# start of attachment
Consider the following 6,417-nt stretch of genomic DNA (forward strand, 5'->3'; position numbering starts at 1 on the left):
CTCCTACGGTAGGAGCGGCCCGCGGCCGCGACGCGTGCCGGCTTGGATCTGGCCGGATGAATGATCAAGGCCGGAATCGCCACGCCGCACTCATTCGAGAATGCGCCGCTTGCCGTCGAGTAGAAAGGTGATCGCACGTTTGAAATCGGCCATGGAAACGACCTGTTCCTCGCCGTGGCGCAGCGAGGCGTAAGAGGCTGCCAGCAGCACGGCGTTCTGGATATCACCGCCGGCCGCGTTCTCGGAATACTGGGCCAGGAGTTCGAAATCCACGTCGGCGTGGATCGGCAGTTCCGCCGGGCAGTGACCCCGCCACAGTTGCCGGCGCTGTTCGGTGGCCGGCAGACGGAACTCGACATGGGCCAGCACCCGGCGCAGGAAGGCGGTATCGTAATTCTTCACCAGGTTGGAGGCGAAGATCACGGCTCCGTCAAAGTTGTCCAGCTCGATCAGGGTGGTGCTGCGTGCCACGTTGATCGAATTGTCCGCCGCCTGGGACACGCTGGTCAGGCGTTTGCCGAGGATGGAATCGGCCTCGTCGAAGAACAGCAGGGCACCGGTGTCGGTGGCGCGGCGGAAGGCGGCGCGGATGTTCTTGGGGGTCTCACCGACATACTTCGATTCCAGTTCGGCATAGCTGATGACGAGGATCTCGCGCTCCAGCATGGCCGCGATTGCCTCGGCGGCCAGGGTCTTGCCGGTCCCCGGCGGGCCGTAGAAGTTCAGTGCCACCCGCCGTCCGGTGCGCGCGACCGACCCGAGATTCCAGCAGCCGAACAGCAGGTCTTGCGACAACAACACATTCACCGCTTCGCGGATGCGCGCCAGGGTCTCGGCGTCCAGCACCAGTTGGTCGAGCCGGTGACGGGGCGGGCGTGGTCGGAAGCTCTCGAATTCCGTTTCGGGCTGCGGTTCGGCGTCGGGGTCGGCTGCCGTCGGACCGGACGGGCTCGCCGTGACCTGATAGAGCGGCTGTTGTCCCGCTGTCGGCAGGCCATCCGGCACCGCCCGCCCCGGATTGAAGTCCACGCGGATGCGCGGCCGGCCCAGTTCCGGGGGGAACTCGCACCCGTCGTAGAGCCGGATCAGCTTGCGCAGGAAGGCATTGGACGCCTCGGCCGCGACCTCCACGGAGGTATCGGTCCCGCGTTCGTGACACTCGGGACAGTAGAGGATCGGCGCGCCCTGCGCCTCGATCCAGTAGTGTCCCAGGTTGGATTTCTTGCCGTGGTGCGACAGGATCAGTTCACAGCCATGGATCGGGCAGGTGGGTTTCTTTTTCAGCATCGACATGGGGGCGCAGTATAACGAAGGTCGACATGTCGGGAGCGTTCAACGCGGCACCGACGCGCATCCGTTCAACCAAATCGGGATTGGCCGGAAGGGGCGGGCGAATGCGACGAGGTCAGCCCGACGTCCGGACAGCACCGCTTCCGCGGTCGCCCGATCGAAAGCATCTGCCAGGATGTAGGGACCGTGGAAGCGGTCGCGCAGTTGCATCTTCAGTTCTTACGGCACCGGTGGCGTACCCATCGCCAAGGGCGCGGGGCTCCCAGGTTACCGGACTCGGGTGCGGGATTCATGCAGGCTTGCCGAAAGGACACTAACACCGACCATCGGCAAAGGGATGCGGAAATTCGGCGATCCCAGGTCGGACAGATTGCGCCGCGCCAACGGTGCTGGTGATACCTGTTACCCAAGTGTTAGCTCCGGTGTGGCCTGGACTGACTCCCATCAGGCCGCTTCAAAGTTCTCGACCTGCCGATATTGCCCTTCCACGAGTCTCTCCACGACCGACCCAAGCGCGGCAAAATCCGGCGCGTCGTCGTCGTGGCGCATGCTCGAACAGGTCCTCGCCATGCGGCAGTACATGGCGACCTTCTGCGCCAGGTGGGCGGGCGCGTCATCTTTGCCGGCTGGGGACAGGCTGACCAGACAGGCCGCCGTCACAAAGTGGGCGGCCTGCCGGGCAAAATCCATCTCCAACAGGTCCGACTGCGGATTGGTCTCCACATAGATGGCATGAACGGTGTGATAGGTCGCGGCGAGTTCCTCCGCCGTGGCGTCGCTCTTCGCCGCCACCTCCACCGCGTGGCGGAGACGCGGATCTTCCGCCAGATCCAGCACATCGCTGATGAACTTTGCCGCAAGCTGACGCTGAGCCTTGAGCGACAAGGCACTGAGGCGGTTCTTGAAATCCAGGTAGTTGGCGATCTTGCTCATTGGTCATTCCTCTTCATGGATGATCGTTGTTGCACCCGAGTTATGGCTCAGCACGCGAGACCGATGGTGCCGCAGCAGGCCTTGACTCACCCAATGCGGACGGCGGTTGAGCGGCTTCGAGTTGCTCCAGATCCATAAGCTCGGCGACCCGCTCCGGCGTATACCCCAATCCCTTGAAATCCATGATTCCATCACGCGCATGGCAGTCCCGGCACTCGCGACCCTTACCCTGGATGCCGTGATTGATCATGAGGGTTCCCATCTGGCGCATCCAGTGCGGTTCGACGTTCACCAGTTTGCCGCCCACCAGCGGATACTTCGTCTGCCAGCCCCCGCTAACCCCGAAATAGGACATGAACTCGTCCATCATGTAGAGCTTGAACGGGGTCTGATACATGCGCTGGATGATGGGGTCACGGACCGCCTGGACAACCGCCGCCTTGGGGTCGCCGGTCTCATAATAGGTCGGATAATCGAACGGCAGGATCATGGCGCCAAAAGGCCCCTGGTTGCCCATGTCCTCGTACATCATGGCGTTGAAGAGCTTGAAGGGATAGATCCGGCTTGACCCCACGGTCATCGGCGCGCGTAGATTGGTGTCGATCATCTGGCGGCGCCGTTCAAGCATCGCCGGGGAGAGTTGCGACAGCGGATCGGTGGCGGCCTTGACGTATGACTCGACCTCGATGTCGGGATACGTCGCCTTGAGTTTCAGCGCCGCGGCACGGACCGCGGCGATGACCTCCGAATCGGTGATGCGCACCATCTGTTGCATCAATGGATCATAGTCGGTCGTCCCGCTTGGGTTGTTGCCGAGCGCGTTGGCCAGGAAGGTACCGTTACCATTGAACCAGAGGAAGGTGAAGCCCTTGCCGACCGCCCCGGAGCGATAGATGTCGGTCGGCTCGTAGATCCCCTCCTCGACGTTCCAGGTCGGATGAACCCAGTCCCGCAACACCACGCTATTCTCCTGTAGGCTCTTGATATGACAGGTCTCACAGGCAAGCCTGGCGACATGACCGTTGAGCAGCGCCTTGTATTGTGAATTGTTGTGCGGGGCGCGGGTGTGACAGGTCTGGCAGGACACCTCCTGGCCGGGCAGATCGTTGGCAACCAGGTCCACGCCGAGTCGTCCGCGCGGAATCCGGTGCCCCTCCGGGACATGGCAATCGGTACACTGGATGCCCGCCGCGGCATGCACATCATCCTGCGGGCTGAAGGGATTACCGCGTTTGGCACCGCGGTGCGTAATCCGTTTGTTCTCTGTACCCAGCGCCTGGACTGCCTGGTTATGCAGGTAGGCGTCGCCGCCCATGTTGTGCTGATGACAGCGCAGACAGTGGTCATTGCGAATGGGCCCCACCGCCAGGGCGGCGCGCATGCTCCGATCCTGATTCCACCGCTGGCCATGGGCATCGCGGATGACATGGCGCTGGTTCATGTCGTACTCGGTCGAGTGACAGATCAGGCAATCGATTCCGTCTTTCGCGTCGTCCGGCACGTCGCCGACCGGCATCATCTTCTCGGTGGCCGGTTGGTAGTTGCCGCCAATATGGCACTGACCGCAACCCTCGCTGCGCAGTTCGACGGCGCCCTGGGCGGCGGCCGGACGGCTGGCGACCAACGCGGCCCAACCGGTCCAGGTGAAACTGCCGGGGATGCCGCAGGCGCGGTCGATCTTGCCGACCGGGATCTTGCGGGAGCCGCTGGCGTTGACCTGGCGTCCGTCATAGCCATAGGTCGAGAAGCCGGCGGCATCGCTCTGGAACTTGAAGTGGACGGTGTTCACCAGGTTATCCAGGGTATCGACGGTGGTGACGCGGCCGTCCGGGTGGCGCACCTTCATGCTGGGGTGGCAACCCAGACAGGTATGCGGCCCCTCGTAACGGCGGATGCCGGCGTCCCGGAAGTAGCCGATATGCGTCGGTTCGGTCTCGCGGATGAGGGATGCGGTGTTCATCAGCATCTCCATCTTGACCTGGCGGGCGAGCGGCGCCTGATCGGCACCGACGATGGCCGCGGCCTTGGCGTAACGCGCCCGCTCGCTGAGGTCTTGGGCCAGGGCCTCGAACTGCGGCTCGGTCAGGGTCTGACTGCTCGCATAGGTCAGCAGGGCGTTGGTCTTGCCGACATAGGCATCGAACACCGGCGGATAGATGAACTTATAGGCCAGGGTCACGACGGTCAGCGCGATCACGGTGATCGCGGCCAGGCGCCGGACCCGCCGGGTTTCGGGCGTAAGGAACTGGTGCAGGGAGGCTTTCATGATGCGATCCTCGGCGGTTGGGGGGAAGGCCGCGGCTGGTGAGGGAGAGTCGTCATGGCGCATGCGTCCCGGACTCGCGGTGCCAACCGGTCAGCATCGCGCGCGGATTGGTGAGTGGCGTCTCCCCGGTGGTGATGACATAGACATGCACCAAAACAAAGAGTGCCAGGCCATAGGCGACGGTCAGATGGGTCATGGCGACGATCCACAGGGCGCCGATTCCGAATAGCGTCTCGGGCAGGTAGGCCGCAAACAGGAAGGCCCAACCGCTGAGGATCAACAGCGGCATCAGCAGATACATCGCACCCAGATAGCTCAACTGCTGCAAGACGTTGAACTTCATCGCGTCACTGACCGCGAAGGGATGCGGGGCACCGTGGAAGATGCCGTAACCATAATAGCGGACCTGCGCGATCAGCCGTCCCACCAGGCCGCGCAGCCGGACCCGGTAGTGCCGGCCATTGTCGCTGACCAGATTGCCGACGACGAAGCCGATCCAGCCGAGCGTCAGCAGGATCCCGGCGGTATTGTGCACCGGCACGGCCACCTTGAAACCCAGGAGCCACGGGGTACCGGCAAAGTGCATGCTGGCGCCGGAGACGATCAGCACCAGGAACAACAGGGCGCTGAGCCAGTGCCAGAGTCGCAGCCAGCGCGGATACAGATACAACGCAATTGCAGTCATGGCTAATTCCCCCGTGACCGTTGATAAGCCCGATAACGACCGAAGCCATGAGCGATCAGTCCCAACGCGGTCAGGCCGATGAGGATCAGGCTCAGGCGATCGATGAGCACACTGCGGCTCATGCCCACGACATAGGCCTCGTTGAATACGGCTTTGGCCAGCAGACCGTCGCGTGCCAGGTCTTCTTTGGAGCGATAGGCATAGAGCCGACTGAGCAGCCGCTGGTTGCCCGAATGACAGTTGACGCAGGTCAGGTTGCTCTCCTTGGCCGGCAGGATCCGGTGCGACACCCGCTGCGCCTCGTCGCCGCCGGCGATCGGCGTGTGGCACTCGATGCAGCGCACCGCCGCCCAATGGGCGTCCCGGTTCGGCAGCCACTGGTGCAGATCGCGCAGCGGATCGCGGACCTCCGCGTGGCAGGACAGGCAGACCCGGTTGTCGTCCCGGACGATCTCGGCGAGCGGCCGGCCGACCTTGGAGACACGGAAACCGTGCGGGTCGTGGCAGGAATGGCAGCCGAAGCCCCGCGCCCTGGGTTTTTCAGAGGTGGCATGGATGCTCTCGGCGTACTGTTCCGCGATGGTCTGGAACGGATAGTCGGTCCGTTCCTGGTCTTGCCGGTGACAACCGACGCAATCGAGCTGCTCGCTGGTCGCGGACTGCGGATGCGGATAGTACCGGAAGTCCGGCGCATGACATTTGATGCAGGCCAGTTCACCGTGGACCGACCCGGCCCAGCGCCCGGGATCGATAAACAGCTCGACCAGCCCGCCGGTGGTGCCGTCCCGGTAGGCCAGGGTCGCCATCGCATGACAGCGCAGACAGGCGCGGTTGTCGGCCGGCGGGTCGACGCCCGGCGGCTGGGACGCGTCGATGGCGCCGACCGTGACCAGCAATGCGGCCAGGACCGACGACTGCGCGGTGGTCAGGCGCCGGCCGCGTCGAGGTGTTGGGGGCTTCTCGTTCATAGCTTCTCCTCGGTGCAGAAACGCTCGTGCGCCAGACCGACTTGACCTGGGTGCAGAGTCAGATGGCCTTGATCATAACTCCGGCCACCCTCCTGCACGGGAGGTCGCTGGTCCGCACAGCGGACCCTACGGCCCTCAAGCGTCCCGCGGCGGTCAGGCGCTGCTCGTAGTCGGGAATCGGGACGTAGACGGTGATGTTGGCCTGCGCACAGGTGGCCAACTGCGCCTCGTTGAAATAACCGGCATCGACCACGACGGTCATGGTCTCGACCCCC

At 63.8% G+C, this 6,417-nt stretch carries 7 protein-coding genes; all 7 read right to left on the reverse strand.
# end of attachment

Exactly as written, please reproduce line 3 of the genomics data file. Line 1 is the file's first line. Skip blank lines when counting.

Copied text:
At 63.8% G+C, this 6,417-nt stretch carries 7 protein-coding genes; all 7 read right to left on the reverse strand.